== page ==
• Last modified 1739 days ago (Oct. 16, 2014)


County emergency groups practice school shooting response

News editor

“Hillsboro ambulance, Hillsboro rescue, Hillsboro fire, we need you to stage at the Lutheran church at North Lincoln and Grand for reports of shots fired at Hillsboro High School.”

That call from the Marion County dispatcher Saturday morning set in motion a grim simulation of two gunmen roaming the halls of the schools, killing one person and seriously wounding seven others.

“Law enforcement has done these in every school in the county,” Sheriff Robert Craft said. “It gives us a better idea of the layout of the schools and what they might encounter.”

Saturday’s exercise dwarfed those simulations in the scope and number of those involved. Emergency medical services, fire departments, Marion County Health Department, St. Luke Hospital, and Hillsboro Community Hospital were engaged in the three-part simulation. Altogether, 81 emergency responders took part in the exercise, county emergency management director Randy Frank said.

Hillsboro High School was the locus of activity. Once the Hillsboro scenario was completed, Hillsboro High became Peabody High School, and after that, Marion High School. Each repeat engaged different groups of responders.

“That way we don’t have three schools involved, and we’re not moving all our responders from place to place,” Frank said. “It was the best way to do it.”

What added to the reality of the exercise was the seriousness each participant brought to it, Frank said.

“As far as the hospitals, public health, fire, EMS, and police, they became very actively involved and saw the urgency to do certain things if it had been a real event, Frank said.

Craft said the intensity was critical for real-life performance.

“There needs to be intensity,” he said. “You will perform the way you train.”

Hospitals found dealing a large influx of patients all at once was revealing.

“We had eight patients come in in a matter of minutes,” St. Luke Hospital CEO Jeremy Ensey said. “We have five total beds in the ER. We were challenged as to where to put these patients. You need to know where they’re located, what room they’re in, the lab needs to know, X-ray needs to know. With just a name, they’re not going to know where to go.”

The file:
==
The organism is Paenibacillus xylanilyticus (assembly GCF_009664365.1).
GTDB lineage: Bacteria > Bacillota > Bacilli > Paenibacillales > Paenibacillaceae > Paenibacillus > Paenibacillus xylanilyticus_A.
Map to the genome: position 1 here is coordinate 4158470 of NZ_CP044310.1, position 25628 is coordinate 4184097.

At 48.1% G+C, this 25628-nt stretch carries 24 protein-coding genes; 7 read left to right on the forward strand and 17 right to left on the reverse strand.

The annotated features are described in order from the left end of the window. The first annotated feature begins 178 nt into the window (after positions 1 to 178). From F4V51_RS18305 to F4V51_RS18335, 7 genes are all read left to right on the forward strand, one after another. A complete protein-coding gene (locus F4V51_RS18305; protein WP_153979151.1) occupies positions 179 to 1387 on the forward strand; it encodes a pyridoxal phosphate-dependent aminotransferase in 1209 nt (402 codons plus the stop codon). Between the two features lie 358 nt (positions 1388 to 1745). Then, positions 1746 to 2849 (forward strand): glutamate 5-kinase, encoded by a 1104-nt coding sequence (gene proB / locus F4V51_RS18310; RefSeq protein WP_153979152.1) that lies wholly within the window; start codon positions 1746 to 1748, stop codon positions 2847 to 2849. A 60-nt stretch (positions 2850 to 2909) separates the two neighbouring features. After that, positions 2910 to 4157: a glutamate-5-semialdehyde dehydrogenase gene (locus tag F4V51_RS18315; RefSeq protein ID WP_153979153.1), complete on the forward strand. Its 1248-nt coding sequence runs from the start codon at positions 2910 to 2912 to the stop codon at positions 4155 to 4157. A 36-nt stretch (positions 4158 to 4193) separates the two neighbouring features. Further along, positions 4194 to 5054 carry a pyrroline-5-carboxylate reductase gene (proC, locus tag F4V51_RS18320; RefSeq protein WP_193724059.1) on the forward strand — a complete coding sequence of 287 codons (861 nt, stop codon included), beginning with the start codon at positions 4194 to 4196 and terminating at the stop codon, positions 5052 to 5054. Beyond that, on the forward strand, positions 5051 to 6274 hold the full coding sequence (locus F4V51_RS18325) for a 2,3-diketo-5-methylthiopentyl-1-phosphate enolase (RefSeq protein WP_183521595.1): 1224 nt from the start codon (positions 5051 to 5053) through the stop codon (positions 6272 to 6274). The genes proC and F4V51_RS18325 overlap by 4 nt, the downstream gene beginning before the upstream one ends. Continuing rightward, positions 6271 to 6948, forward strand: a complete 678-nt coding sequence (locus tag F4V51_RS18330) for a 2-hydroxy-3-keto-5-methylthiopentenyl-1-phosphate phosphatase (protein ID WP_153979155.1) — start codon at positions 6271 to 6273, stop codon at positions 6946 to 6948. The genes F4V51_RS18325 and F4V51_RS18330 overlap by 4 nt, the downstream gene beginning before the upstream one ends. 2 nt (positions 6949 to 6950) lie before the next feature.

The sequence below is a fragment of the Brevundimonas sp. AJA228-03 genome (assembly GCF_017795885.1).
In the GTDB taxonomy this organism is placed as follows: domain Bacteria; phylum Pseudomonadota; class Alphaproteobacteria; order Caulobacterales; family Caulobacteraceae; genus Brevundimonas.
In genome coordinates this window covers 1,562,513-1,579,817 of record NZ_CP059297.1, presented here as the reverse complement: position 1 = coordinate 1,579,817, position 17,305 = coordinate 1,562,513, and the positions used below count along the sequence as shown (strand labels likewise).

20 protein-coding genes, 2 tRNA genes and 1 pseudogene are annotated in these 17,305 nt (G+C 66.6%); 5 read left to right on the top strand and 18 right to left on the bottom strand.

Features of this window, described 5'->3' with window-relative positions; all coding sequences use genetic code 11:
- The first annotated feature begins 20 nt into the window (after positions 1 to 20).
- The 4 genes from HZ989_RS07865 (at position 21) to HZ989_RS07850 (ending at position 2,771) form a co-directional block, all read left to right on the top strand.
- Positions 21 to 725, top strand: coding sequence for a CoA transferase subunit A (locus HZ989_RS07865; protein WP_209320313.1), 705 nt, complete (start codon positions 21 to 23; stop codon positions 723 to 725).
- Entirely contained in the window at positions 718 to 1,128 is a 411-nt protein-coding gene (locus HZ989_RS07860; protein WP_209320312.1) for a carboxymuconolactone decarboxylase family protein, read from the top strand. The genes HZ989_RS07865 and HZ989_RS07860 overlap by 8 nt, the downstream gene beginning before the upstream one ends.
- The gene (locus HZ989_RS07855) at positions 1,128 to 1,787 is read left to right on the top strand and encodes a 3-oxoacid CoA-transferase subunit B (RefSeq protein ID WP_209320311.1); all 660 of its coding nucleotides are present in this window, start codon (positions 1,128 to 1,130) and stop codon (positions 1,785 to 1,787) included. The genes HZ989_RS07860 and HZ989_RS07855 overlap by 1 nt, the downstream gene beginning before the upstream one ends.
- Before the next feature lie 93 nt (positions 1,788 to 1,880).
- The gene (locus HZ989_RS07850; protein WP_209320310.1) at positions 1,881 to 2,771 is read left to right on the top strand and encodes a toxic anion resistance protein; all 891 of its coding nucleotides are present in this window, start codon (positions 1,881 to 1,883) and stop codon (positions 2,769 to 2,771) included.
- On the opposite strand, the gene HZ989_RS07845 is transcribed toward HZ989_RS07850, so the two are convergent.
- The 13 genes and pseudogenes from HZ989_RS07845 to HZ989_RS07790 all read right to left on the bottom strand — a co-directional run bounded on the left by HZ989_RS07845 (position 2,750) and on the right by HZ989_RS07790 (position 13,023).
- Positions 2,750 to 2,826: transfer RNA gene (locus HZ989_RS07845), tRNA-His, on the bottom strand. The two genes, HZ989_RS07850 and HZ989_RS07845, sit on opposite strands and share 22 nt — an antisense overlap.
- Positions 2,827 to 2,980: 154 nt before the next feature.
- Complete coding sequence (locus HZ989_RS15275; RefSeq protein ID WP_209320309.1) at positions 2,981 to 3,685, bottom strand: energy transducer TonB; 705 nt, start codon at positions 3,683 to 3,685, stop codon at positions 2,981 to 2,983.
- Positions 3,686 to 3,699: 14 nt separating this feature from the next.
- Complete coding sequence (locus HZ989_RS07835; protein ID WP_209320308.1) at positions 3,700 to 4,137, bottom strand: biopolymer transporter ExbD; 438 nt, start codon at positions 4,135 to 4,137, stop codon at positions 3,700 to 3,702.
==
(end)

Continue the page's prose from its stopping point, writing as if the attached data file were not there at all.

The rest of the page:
Hillsboro Community Hospital’s risk management coordinator Ken Johnson said their electronic registration system wasn’t set up to handle patients who came in with no identification.

“We can do our patient tracking system a little different,” Johnson said. “Not being able to identify the patients because all they had was a tag number was a problem. When you have four John Does and three Jane Does it made it tougher to get into our electronic records.”

Johnson said the staff has already devised a solution for the problem.

To heighten the reality of the exercise, Johnson said most HCC staff weren’t told about the scenario before it started.

“Nobody here knew it was going to happen,” Johnson said. “We didn’t tell them how many were coming, what was coming. When a real one happens, you won’t have any prior knowledge, so we wanted to see what would happen during the drill.”

Hillsboro Chief of Police Dan Kinning said it’s difficult to do advance preparation for this kind of exercise.

“We don’t know who’s on duty, who’s going to be available, we don’t know exactly where we’re going to make entry,” Kinning said. “There are so many different scenarios that can occur.”

Kinning praised the conduct of the exercise.

“I think this scenario was probably the best we’ve ever had,” Kinning said. “The good thing about this was we found a couple of things we could improve on, a couple of things we could do.”

Many who participated said it was a good learning experience that will lead to improvements in emergency response systems.

HCC nursing director Stan Conover said the public should take something away from the exercise as well.

“The main things we want everyone in Marion County to know is that in the event of a catastrophe, if one did happen, we can reiterate to the community that we can take care of them here,” Conover said.

Last modified Oct. 16, 2014